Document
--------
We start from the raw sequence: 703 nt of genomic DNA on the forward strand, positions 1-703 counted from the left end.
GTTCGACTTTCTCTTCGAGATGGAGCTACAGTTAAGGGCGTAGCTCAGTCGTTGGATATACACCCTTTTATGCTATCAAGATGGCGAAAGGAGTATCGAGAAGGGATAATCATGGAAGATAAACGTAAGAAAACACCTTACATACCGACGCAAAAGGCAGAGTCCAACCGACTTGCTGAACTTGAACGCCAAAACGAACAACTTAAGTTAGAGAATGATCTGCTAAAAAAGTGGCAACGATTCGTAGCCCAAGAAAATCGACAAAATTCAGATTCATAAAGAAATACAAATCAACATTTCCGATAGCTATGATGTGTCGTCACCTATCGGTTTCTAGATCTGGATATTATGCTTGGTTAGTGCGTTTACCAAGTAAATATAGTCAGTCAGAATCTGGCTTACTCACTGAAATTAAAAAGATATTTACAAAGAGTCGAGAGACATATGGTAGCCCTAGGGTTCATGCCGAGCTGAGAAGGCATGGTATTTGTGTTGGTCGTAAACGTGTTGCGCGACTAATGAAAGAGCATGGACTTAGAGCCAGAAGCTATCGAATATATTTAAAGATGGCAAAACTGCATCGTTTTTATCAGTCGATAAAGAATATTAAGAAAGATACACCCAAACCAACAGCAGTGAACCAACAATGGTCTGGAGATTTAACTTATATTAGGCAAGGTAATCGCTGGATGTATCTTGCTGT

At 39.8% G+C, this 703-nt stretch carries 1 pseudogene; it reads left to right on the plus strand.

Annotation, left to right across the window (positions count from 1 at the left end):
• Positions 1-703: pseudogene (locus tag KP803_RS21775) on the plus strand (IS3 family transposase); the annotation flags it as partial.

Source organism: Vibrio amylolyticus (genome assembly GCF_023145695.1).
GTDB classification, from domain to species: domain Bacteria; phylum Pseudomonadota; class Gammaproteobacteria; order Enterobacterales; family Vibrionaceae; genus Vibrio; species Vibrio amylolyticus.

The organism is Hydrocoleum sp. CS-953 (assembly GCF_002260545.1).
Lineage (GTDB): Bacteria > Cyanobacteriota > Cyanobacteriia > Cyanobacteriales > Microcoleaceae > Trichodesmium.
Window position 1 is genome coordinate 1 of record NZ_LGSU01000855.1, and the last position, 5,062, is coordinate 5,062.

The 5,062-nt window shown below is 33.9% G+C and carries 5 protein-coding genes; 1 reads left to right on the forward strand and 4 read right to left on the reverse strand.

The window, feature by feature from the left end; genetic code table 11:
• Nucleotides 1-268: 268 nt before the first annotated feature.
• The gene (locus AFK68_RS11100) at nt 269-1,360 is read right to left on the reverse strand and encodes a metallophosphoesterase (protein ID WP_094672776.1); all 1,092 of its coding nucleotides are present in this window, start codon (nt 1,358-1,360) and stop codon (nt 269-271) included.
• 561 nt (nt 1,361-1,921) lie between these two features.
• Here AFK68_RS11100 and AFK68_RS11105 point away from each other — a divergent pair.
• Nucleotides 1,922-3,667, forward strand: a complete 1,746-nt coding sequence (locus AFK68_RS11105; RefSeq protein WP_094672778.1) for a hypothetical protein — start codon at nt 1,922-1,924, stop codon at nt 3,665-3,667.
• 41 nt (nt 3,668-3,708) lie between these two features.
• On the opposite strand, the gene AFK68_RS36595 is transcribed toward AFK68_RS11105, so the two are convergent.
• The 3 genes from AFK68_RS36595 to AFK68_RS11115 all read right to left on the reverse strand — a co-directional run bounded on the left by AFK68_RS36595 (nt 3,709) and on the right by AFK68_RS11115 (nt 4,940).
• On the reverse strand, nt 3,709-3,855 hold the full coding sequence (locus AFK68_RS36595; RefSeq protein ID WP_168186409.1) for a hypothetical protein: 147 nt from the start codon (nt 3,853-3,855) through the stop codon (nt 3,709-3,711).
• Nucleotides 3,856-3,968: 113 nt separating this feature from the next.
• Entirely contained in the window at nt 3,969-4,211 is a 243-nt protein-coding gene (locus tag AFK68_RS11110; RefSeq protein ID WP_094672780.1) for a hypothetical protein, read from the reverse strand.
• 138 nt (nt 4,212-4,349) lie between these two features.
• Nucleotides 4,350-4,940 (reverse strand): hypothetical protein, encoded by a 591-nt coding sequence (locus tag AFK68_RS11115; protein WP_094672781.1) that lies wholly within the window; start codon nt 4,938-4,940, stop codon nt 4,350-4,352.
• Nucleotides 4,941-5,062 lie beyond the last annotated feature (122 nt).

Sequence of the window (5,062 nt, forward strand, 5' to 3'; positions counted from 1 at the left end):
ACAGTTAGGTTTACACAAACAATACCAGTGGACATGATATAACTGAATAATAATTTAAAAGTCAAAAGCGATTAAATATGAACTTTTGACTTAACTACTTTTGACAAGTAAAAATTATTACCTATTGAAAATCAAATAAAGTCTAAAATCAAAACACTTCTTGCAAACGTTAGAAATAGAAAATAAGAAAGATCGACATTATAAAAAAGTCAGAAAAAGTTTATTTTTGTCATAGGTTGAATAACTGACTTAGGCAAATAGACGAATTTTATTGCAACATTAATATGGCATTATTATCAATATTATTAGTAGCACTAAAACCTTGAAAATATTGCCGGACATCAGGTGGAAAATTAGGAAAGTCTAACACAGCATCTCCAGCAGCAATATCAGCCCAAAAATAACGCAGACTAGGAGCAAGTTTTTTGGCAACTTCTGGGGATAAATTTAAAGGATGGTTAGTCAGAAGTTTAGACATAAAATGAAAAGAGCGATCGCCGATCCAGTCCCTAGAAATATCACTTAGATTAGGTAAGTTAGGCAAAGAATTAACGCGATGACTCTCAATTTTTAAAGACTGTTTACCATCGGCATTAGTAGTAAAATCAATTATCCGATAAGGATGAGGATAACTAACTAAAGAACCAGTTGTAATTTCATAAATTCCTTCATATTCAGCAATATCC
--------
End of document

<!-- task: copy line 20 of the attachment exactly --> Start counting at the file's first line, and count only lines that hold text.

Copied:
• The 3 genes from AFK68_RS36595 to AFK68_RS11115 all read right to left on the reverse strand — a co-directional run bounded on the left by AFK68_RS36595 (nt 3,709) and on the right by AFK68_RS11115 (nt 4,940).